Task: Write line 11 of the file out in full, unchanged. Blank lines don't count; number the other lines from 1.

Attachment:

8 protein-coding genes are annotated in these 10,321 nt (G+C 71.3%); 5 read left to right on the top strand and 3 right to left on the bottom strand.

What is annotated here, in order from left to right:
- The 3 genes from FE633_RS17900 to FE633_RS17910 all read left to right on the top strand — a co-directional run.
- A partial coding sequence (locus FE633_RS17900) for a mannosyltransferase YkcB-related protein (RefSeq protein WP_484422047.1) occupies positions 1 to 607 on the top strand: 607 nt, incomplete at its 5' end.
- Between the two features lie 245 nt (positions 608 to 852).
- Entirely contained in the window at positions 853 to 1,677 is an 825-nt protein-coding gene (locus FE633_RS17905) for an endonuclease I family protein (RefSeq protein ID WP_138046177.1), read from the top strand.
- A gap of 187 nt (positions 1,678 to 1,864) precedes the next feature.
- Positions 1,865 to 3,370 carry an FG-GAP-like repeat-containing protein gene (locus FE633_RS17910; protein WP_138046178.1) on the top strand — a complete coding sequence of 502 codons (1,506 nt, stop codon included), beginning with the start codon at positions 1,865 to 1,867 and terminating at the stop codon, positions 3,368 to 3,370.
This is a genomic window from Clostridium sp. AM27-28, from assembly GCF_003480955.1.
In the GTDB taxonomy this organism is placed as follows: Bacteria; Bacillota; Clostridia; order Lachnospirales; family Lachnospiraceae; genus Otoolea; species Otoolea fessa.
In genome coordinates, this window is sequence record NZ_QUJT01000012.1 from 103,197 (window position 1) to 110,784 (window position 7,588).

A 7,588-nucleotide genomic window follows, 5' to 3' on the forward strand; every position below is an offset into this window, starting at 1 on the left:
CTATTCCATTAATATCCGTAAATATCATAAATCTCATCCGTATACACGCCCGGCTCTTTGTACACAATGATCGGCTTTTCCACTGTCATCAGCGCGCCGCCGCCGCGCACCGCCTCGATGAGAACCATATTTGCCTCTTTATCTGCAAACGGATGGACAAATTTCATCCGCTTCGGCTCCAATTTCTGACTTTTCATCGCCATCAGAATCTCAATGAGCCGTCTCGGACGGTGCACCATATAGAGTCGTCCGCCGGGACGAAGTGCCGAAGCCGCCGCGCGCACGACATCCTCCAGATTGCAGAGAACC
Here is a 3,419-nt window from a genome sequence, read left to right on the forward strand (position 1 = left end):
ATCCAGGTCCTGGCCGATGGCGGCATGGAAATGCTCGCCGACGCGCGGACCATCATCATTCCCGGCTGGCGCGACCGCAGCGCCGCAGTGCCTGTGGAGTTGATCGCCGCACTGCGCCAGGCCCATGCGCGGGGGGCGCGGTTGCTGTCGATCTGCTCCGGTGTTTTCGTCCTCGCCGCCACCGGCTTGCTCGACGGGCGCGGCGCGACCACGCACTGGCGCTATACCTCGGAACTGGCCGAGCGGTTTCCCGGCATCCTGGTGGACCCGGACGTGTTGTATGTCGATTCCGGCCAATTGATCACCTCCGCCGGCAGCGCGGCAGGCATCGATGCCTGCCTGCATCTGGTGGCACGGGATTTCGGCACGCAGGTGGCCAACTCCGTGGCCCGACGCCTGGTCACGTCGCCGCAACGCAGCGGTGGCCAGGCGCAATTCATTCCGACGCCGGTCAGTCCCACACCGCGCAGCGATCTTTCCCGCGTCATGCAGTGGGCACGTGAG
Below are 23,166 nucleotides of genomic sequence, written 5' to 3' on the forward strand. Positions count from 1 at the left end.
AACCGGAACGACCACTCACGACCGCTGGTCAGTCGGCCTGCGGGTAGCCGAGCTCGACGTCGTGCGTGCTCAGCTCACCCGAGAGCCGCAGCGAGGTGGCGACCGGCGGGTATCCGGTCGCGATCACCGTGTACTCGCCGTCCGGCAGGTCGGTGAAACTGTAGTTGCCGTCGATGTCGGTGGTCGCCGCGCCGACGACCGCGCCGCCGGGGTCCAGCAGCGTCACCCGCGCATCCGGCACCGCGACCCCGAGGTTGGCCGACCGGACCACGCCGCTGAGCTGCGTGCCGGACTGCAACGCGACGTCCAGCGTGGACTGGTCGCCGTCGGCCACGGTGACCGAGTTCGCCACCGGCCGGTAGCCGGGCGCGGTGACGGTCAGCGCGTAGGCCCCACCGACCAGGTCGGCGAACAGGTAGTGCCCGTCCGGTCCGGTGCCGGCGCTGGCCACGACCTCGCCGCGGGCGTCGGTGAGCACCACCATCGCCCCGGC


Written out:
In genome coordinates, this window is sequence record NZ_QUJT01000012.1 from 103,197 (window position 1) to 110,784 (window position 7,588).